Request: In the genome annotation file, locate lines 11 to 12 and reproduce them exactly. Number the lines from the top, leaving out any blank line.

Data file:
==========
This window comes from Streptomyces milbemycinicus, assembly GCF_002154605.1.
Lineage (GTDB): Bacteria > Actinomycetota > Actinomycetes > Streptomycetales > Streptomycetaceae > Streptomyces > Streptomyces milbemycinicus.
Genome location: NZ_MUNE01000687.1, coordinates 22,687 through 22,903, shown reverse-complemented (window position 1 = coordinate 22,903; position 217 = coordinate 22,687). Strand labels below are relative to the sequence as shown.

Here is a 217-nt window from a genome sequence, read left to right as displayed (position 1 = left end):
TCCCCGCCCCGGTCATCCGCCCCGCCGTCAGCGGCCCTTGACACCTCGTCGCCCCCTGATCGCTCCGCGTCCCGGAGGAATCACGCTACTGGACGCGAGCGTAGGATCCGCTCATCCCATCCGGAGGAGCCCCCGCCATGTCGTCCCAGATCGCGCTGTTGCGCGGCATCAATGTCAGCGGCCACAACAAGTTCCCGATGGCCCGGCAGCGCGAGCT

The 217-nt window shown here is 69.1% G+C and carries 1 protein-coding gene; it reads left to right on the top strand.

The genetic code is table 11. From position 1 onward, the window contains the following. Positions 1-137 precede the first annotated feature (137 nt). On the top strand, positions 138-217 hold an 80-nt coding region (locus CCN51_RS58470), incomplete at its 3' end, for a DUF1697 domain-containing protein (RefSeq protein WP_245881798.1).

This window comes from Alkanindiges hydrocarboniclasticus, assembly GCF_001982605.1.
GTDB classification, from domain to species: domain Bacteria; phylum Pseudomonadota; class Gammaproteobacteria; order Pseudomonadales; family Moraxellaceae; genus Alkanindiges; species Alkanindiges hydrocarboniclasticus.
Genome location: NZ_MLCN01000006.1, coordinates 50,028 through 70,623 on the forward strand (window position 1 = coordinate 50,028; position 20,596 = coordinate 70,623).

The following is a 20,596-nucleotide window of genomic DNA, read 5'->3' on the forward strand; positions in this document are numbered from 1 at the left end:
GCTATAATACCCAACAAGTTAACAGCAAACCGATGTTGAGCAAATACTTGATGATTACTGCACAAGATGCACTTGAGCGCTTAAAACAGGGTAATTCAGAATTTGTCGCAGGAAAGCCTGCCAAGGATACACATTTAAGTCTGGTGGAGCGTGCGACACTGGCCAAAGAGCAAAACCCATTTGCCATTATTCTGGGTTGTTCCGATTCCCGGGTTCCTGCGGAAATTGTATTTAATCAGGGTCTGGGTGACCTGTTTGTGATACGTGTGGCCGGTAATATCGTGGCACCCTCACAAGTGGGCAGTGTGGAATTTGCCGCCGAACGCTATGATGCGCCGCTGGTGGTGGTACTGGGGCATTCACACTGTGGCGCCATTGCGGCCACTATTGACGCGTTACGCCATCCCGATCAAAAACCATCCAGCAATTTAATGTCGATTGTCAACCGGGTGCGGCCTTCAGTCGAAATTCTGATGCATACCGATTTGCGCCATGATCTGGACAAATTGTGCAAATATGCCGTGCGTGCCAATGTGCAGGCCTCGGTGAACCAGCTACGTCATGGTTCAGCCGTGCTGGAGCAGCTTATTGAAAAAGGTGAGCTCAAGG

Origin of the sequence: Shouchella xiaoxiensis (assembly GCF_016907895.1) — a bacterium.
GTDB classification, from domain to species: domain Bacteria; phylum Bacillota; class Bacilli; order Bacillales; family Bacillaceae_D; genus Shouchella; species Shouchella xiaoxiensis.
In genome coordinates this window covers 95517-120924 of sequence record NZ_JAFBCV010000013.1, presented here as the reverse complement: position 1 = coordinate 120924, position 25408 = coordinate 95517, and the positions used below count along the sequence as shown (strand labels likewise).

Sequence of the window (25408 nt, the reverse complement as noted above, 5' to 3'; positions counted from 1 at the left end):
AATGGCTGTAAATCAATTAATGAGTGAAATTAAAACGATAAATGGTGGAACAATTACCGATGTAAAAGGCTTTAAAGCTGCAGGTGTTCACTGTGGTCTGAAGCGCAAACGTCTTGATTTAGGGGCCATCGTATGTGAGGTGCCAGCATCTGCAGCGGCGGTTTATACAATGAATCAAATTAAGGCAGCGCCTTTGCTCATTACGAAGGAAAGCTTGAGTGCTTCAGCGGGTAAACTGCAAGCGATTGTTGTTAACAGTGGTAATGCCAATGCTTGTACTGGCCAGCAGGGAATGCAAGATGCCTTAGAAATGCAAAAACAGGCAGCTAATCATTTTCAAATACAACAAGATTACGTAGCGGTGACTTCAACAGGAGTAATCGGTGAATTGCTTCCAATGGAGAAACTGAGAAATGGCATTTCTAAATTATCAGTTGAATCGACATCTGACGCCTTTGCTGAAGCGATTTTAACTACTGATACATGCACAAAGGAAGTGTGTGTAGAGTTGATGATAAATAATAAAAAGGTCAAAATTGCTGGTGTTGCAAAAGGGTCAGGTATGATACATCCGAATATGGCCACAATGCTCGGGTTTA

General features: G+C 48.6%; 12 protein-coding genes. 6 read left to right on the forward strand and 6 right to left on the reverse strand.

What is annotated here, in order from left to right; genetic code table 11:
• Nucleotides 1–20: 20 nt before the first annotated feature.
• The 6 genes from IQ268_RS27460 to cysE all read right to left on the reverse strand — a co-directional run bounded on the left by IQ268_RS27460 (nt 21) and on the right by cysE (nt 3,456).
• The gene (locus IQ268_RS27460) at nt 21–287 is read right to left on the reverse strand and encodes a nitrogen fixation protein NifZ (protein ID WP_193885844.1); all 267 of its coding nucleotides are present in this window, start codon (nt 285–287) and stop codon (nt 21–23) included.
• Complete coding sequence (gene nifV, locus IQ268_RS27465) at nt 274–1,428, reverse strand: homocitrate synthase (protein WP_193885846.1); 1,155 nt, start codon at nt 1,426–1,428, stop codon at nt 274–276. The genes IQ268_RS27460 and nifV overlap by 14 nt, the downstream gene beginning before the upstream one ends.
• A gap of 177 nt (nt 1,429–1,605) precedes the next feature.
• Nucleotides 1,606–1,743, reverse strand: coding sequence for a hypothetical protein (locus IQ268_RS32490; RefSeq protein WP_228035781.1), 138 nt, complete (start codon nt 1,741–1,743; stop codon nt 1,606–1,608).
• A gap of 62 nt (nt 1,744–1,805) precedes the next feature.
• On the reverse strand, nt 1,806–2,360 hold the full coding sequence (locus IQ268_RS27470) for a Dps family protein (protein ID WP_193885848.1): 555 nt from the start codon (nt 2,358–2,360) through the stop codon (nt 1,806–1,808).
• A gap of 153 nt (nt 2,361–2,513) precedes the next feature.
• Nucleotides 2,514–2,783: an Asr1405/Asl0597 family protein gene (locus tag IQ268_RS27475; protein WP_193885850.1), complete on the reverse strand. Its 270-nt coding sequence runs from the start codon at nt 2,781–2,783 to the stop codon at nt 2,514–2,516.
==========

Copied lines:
The following is a 20,596-nucleotide window of genomic DNA, read 5'->3' on the forward strand; positions in this document are numbered from 1 at the left end:
GCTATAATACCCAACAAGTTAACAGCAAACCGATGTTGAGCAAATACTTGATGATTACTGCACAAGATGCACTTGAGCGCTTAAAACAGGGTAATTCAGAATTTGTCGCAGGAAAGCCTGCCAAGGATACACATTTAAGTCTGGTGGAGCGTGCGACACTGGCCAAAGAGCAAAACCCATTTGCCATTATTCTGGGTTGTTCCGATTCCCGGGTTCCTGCGGAAATTGTATTTAATCAGGGTCTGGGTGACCTGTTTGTGATACGTGTGGCCGGTAATATCGTGGCACCCTCACAAGTGGGCAGTGTGGAATTTGCCGCCGAACGCTATGATGCGCCGCTGGTGGTGGTACTGGGGCATTCACACTGTGGCGCCATTGCGGCCACTATTGACGCGTTACGCCATCCCGATCAAAAACCATCCAGCAATTTAATGTCGATTGTCAACCGGGTGCGGCCTTCAGTCGAAATTCTGATGCATACCGATTTGCGCCATGATCTGGACAAATTGTGCAAATATGCCGTGCGTGCCAATGTGCAGGCCTCGGTGAACCAGCTACGTCATGGTTCAGCCGTGCTGGAGCAGCTTATTGAAAAAGGTGAGCTCAAGG